Soundstream


Soundstream

Soundstream Inc. was founded in 1975 in Salt Lake City, Utah by Dr. Thomas G. Stockham, Jr. It was the world’s first digital audio recording company, providing commercial services for recording and computer-based editing (Easton 1976).

In 1976, Soundstream made the first live digital recording of an orchestra using its prototype two-channel recorder (LA Times 2004). Soundstream’s first commercially released recording (popular music on the Orinda label) in 1977 was a month shy of the world’s first digitally recorded commercial release. For the ensuing three years, 50% of all classical music recorded digitally used Soundstream equipment.

The Soundstream tape recorder consisted of a Honeywell instrumentation transport for 1" reel-to-reel tape, and analog and digital circuitry designed and built by Soundstream. In 1977 the company developed a four-channel recorder, with 16 bit converters operating at 50 kHz (unlike competitors JVC and Sony, which sampled at 44.1 kHz). In some instances two four-channel devices were ganged to a single transport, providing eight-channel recording. The signal-to-noise ratio exceeded 90 dB, with total harmonic distortion as low as –92 dB. The frequency response was flat from 0 Hz to 22 kHz. Wow and flutter were unmeasurable. Editing could be performed at sample accuracy (i.e., 1/50,000 of a second); any mixing was performed digitally.

Unlike its competitors, Soundstream's analog circuitry was transformerless, permitting a frequency response to 0 (DC). This accounted for the ‘bass drum heard round the world’ review of the 1978 Telarc recording of the Cleveland Symphonic Winds (World Book 1978, Eddy 2005). Soundstream collaborated with Telarc for several years, producing legendary symphonic recordings; the earliest ones are chronicled in (Renner 1992).

The care with which Telarc selected and used its microphones and audio console, combined with the Soundstream recorder, created a gold standard for audiophile recording. Telarc has re-released many of its [http://www.telarc.com/sacd/soundStream.asp original Soundstream recordings] in SACD format, with a DSD-equivalent sampling rate of 50 kHz.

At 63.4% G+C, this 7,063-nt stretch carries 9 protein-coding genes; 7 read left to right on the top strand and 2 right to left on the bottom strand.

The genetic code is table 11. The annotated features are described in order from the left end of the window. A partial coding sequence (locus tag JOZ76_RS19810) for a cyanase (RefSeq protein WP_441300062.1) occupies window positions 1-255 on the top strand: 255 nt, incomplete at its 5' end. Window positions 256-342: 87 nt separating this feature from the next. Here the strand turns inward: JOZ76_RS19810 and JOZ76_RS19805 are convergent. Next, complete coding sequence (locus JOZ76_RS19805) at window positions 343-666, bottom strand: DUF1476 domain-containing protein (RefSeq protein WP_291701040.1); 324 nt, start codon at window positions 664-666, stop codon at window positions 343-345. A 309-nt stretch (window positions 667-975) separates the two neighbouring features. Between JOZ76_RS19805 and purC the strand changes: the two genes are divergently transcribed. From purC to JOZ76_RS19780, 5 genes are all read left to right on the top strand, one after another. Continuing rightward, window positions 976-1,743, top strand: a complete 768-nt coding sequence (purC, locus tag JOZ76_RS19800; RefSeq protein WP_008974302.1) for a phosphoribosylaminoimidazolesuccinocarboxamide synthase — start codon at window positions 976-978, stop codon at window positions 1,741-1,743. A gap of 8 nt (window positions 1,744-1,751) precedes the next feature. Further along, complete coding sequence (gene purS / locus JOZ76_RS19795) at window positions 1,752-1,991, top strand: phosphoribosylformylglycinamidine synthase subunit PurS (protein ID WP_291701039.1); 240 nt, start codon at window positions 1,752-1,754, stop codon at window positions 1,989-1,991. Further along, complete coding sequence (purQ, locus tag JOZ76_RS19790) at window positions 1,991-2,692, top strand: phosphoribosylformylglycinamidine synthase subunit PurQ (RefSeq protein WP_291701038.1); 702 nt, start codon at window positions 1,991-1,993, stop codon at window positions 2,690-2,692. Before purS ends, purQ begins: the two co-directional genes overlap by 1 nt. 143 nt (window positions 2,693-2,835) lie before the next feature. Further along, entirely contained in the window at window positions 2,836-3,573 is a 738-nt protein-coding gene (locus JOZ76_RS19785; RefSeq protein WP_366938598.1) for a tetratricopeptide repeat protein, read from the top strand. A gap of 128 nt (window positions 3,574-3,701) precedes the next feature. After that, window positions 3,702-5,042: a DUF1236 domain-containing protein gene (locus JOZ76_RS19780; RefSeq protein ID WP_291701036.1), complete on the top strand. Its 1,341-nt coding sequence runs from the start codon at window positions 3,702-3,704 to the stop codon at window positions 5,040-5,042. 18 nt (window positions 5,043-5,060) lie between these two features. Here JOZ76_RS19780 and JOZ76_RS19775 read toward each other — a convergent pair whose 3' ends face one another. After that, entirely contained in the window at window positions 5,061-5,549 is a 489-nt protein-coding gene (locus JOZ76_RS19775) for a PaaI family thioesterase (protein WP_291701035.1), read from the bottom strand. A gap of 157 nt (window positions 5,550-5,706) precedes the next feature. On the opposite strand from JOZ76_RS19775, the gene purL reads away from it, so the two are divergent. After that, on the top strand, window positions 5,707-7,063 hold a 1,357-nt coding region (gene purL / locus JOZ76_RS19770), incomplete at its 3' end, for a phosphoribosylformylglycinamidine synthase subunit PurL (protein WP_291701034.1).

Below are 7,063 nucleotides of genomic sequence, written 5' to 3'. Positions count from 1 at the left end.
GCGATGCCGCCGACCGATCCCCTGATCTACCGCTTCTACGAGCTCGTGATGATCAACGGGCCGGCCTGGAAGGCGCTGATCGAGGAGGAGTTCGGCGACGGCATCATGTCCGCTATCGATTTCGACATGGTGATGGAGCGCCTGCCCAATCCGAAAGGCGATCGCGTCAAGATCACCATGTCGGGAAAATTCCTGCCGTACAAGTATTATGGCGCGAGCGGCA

Soundstream recordings made before the advent of the CD were released as high-quality vinyl LP albums. Despite analog playback, many of these releases were sufficiently impressive to gain an early acceptance for digital audio (Ranada 1980, BM/E 1977). The recording industry’s transition to digital was further facilitated by the many demonstrations given by Dr. Stockham, whose articulate explanations of digital audio theory and practice were renowned (Stockham 1971b, Stockham 1977).

Soundstream provided world-wide on-location recording services to Telarc, Delos, RCA, Philips, Vanguard, Varese-Sarabande, Angel, Warner Brothers, CBS, Decca, Chalfont, and other labels. It also leased or sold some recorders (a total of 18 were manufactured). Although most recordings were of classical music, the range included country, rock, jazz, pop, and avant-garde.

Soundstream’s digital editing system was the first instance of a computer used to edit commercial recordings. It consisted of a Digital Equipment PDP 11/60 computer, Soundstream’s interface to transfer data between its recorder and the computer’s disks, digital-to-analog playback hardware, and editing software. For all intents and purposes, this system was the very first digital audio workstation. In addition to its own facility, Soundstream installed editing systems at Paramount Pictures (Hollywood), RCA (New York), and Bertelsmann (Germany). A system was delivered to the U.S. Department of Justice to aid the analysis of bootleg recordings.

In 1976 Soundstream restored acoustic (pre-electronic) recordings of Enrico Caruso, using 'blind deconvolution' (Stockham 1971a). These were released by RCA as "Caruso - A Legendary Performer". In subsequent years Soundstream restored much of RCA's Caruso portfolio.

In 1980, Soundstream merged with Digital Recording Corp. and became DRC/Soundstream. It attempted to develop a home digital player that would use a photographically reproducible ‘optical card’ as opposed to the mechanically pressed CD (Miklosz 1981). This effort was eclipsed by the rise of the CD, leading to the company’s demise in 1983.

ee also

*Thomas Stockham

References

* BM/E, "New Audio Tape Machine Delivers ‘Digital Fidelity’", Feb. 1977.
* Robert Easton, "Soundstream, the first Digital Studio", Recording Engineer/Producer, April 1976.
* Tracy Eddy, "The Bass Drum Heard `Round the World: Telarc, Frederick Fennell, and an Overture to Digital Recording", IEEE Today's Engineer Online, July 2005.
* Los Angeles Times, Jan. 9, 2004.
* John Miklosz, "Digital Audio System uses Rectangular Records", Electronic Engineering Times, Nov. 23, 1981.
* David Ranada, "A Dozen Digital Demo Discs", Stereo Review, Jan. 1980.
* Jack Renner, "The Roots of Telarc", Telarc newsletter, Fall 1992.
* Thomas Stockham, "Restoration of Old Acoustic Recordings by means of Digital Signal Processing", 41st Convention of the Audio Engineering Society, 1971a.
* Thomas Stockham, "A-D and D-A Converters: their Effect on Digital Audio Fidelity", 41st Convention of the Audio Engineering Society, 1971b.
* Thomas Stockham, "Records of the Future", Journal of the Audio Engineering Society, Oct. 1977.
* World Book Encyclopedia, "Yearbook", 1978.


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